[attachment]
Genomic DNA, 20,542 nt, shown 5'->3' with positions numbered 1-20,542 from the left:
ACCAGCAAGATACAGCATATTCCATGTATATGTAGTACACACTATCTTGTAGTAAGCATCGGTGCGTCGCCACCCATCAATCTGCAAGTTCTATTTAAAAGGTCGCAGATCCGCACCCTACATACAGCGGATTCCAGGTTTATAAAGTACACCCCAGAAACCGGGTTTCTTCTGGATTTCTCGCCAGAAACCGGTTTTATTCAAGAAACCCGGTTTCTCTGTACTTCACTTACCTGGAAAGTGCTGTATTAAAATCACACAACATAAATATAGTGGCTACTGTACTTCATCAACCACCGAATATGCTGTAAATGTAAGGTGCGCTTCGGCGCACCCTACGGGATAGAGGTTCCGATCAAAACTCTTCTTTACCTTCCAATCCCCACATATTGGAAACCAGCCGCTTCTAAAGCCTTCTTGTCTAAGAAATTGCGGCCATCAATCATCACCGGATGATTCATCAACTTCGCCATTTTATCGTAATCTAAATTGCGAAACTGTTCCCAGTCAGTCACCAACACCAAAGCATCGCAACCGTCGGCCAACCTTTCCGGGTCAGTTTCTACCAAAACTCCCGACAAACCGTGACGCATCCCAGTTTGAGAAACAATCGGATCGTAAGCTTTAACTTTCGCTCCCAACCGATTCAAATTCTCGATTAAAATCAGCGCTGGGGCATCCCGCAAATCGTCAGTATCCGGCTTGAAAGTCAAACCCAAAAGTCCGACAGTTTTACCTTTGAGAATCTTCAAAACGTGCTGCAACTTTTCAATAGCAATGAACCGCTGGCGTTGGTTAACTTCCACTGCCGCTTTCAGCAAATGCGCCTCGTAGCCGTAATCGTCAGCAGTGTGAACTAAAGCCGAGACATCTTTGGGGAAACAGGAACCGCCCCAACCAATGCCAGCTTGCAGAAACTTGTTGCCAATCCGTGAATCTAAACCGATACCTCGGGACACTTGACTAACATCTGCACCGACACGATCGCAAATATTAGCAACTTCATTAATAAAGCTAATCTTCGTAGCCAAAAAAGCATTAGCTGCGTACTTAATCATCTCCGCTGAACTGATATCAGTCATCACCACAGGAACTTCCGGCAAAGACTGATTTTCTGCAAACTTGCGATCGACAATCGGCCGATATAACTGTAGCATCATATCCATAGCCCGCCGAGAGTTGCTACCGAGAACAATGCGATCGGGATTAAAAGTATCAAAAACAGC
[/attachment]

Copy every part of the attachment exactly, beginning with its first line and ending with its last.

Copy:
Genomic DNA, 20,542 nt, shown 5'->3' with positions numbered 1-20,542 from the left:
ACCAGCAAGATACAGCATATTCCATGTATATGTAGTACACACTATCTTGTAGTAAGCATCGGTGCGTCGCCACCCATCAATCTGCAAGTTCTATTTAAAAGGTCGCAGATCCGCACCCTACATACAGCGGATTCCAGGTTTATAAAGTACACCCCAGAAACCGGGTTTCTTCTGGATTTCTCGCCAGAAACCGGTTTTATTCAAGAAACCCGGTTTCTCTGTACTTCACTTACCTGGAAAGTGCTGTATTAAAATCACACAACATAAATATAGTGGCTACTGTACTTCATCAACCACCGAATATGCTGTAAATGTAAGGTGCGCTTCGGCGCACCCTACGGGATAGAGGTTCCGATCAAAACTCTTCTTTACCTTCCAATCCCCACATATTGGAAACCAGCCGCTTCTAAAGCCTTCTTGTCTAAGAAATTGCGGCCATCAATCATCACCGGATGATTCATCAACTTCGCCATTTTATCGTAATCTAAATTGCGAAACTGTTCCCAGTCAGTCACCAACACCAAAGCATCGCAACCGTCGGCCAACCTTTCCGGGTCAGTTTCTACCAAAACTCCCGACAAACCGTGACGCATCCCAGTTTGAGAAACAATCGGATCGTAAGCTTTAACTTTCGCTCCCAACCGATTCAAATTCTCGATTAAAATCAGCGCTGGGGCATCCCGCAAATCGTCAGTATCCGGCTTGAAAGTCAAACCCAAAAGTCCGACAGTTTTACCTTTGAGAATCTTCAAAACGTGCTGCAACTTTTCAATAGCAATGAACCGCTGGCGTTGGTTAACTTCCACTGCCGCTTTCAGCAAATGCGCCTCGTAGCCGTAATCGTCAGCAGTGTGAACTAAAGCCGAGACATCTTTGGGGAAACAGGAACCGCCCCAACCAATGCCAGCTTGCAGAAACTTGTTGCCAATCCGTGAATCTAAACCGATACCTCGGGACACTTGACTAACATCTGCACCGACACGATCGCAAATATTAGCAACTTCATTAATAAAGCTAATCTTCGTAGCCAAAAAAGCATTAGCTGCGTACTTAATCATCTCCGCTGAACTGATATCAGTCATCACCACAGGAACTTCCGGCAAAGACTGATTTTCTGCAAACTTGCGATCGACAATCGGCCGATATAACTGTAGCATCATATCCATAGCCCGCCGAGAGTTGCTACCGAGAACAATGCGATCGGGATTAAAAGTATCAAAAACAGC